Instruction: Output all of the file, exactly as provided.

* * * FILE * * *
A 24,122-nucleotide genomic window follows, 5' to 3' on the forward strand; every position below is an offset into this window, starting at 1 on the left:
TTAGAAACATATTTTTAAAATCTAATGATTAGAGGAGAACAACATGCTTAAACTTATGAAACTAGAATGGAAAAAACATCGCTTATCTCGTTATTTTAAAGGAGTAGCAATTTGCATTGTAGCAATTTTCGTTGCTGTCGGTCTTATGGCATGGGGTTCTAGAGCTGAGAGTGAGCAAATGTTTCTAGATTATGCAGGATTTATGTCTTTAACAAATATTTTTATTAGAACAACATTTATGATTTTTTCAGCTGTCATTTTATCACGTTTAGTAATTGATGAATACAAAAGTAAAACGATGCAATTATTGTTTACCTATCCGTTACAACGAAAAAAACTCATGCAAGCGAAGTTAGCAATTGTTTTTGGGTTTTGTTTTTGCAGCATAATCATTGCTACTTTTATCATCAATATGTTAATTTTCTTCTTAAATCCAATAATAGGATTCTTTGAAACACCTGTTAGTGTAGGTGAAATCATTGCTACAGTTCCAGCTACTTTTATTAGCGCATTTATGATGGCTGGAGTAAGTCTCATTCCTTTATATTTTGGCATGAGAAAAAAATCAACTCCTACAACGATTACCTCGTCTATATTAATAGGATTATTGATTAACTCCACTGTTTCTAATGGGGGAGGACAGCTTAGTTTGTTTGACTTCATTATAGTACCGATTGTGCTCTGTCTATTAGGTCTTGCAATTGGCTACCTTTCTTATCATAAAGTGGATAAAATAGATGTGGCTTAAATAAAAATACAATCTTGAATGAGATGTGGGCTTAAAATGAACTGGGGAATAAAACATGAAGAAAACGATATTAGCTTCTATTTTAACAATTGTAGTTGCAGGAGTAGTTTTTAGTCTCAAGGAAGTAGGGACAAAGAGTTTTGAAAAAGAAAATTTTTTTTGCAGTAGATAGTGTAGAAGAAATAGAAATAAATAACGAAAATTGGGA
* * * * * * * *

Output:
A 24,122-nucleotide genomic window follows, 5' to 3' on the forward strand; every position below is an offset into this window, starting at 1 on the left:
TTAGAAACATATTTTTAAAATCTAATGATTAGAGGAGAACAACATGCTTAAACTTATGAAACTAGAATGGAAAAAACATCGCTTATCTCGTTATTTTAAAGGAGTAGCAATTTGCATTGTAGCAATTTTCGTTGCTGTCGGTCTTATGGCATGGGGTTCTAGAGCTGAGAGTGAGCAAATGTTTCTAGATTATGCAGGATTTATGTCTTTAACAAATATTTTTATTAGAACAACATTTATGATTTTTTCAGCTGTCATTTTATCACGTTTAGTAATTGATGAATACAAAAGTAAAACGATGCAATTATTGTTTACCTATCCGTTACAACGAAAAAAACTCATGCAAGCGAAGTTAGCAATTGTTTTTGGGTTTTGTTTTTGCAGCATAATCATTGCTACTTTTATCATCAATATGTTAATTTTCTTCTTAAATCCAATAATAGGATTCTTTGAAACACCTGTTAGTGTAGGTGAAATCATTGCTACAGTTCCAGCTACTTTTATTAGCGCATTTATGATGGCTGGAGTAAGTCTCATTCCTTTATATTTTGGCATGAGAAAAAAATCAACTCCTACAACGATTACCTCGTCTATATTAATAGGATTATTGATTAACTCCACTGTTTCTAATGGGGGAGGACAGCTTAGTTTGTTTGACTTCATTATAGTACCGATTGTGCTCTGTCTATTAGGTCTTGCAATTGGCTACCTTTCTTATCATAAAGTGGATAAAATAGATGTGGCTTAAATAAAAATACAATCTTGAATGAGATGTGGGCTTAAAATGAACTGGGGAATAAAACATGAAGAAAACGATATTAGCTTCTATTTTAACAATTGTAGTTGCAGGAGTAGTTTTTAGTCTCAAGGAAGTAGGGACAAAGAGTTTTGAAAAAGAAAATTTTTTTTGCAGTAGATAGTGTAGAAGAAATAGAAATAAATAACGAAAATTGGGA